Thanks go out to Steve Rowe, a Rare Victorian reader who received a copy of the original catalog from owner, Mr. Rhett Butler of E.R. Butler and company, New York. Thanks for sharing the images, Steve and thanks to Mr. Butler for having the wisdom to snap up this historic resource.

If any of you have resources or a story to share with Rare Victorian readers, please drop me a line. Thanks to contributors like Steve, we all learn more about this period of furniture-making that we all enjoy.

I would also like to open up the blog to other writers. If you would like to express yourself directly to the Rare Victorian readership and share some Victoriana with us, contact me. As this is a blog and not Time Magazine, we do not have to be professional writers, so don’t be put off by any concerns there. Over time I would like to add additional writers to supplement my postings and provide more content and value to the readers. It will take time, but that is a longer term goal.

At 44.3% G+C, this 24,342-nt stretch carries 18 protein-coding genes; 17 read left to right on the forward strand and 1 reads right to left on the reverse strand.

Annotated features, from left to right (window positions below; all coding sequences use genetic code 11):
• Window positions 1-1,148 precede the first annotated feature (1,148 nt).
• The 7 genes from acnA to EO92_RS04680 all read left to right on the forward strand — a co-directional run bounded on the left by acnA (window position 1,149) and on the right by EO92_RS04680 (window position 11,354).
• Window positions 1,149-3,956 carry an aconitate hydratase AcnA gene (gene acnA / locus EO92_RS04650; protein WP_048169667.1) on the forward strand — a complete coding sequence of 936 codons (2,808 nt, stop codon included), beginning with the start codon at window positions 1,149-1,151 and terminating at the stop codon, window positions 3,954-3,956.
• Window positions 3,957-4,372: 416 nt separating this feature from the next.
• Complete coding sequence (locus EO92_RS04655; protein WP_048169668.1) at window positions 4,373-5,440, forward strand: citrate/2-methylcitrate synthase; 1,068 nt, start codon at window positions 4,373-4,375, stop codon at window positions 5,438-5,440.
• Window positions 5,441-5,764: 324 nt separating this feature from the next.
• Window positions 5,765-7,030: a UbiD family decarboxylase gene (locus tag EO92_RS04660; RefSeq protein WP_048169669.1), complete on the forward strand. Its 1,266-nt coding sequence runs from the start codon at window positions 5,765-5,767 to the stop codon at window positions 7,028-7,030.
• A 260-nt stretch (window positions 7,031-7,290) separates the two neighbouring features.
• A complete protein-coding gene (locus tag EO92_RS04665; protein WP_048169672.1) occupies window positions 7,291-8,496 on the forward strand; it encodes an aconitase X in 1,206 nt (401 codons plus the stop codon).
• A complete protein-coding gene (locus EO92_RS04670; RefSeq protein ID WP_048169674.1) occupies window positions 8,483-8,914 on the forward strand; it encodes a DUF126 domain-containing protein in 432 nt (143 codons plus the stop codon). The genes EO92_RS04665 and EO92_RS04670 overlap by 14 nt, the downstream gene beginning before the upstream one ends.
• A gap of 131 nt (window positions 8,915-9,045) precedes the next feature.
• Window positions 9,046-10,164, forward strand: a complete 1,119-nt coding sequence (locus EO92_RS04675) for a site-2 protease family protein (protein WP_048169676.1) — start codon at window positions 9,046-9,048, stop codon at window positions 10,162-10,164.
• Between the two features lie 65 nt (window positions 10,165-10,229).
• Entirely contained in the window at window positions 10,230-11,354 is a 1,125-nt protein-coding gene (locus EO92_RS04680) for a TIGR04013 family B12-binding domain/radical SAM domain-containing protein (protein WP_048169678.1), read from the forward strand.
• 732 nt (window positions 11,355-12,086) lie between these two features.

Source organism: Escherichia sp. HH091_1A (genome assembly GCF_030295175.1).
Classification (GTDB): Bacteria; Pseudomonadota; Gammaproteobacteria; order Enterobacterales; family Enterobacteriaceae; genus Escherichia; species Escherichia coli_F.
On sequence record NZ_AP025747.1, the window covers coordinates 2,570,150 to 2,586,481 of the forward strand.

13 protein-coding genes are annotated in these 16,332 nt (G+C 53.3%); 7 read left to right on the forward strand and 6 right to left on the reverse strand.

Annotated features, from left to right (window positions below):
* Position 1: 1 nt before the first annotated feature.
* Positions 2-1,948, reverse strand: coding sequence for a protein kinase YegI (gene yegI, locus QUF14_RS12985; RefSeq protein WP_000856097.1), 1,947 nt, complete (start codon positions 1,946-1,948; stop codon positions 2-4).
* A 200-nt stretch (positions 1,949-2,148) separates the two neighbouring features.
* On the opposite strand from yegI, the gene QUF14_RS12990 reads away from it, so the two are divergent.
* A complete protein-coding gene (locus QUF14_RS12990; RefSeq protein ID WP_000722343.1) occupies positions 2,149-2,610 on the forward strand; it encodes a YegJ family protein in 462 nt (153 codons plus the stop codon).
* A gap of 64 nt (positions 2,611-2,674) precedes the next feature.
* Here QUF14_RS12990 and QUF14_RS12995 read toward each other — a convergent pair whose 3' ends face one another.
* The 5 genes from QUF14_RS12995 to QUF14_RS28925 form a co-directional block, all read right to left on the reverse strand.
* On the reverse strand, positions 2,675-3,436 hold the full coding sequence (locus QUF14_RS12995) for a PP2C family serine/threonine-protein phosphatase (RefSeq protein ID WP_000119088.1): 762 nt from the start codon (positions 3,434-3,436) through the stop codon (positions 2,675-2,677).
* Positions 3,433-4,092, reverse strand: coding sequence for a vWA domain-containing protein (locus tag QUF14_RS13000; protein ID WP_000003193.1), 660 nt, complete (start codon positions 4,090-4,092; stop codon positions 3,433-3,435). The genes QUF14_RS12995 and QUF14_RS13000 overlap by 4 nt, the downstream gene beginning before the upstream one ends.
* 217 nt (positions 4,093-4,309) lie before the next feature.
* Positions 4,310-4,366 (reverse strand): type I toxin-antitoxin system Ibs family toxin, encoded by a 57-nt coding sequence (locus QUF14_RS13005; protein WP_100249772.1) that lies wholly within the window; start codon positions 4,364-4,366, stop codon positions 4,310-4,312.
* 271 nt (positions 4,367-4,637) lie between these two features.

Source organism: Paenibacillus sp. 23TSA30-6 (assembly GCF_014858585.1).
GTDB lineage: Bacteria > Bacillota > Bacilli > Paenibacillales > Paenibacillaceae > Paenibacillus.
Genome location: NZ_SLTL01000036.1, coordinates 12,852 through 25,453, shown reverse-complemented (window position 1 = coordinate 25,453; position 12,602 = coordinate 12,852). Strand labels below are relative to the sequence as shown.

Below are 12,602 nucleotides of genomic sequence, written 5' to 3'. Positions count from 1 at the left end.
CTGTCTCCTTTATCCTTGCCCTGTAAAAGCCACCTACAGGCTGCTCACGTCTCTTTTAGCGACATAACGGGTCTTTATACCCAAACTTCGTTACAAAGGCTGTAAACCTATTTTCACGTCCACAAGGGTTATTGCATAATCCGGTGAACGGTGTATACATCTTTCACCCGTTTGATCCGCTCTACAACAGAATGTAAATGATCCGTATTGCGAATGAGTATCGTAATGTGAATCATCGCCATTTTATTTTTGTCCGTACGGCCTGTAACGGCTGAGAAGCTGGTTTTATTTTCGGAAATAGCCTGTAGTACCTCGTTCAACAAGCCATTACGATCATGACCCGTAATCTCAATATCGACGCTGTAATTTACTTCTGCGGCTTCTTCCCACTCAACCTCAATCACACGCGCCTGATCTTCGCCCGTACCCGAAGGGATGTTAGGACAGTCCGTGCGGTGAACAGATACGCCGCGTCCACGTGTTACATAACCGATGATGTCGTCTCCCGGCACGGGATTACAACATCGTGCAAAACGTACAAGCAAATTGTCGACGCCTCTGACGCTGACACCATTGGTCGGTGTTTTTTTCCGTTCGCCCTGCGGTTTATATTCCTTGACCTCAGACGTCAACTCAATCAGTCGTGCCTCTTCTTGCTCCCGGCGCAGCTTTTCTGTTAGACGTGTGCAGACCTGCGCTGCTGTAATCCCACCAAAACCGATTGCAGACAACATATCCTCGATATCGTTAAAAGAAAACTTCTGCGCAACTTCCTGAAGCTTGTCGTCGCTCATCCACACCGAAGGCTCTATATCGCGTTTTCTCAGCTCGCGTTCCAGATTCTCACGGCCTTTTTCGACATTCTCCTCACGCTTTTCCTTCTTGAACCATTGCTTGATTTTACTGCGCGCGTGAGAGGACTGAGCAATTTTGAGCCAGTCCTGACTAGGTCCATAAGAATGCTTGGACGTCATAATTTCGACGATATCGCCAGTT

{ 9 comments… read them below or add one }

jbkoehn March 24, 2008 at 7:42 pm

These were probably machine carved by carving machines/ duplicators – the quick and affordable way to produce a carving once a “master” carving or template is made (the master/ template doesn’t even have to be wood – it could be plaster, or a casting etc.). Machine carvings have thier limitations on details because of the rotary cuttters and tracing stylus’s diameter. They may have been finished up by hand to add crisp detail. Also FYI: Many moldings (sometimes chair backs too – refered to as pressbacks) that are assumed to have been carved were actually “pressed” – the wood is steamed to soften it, then a metal mold is pressed into it with great mechanical pressure. The depth of the pattern can pressed into a molding is usually limited to 1/8 – 3/16″. Beyond that it will start to crush and break the fibers of the wood. Woodwright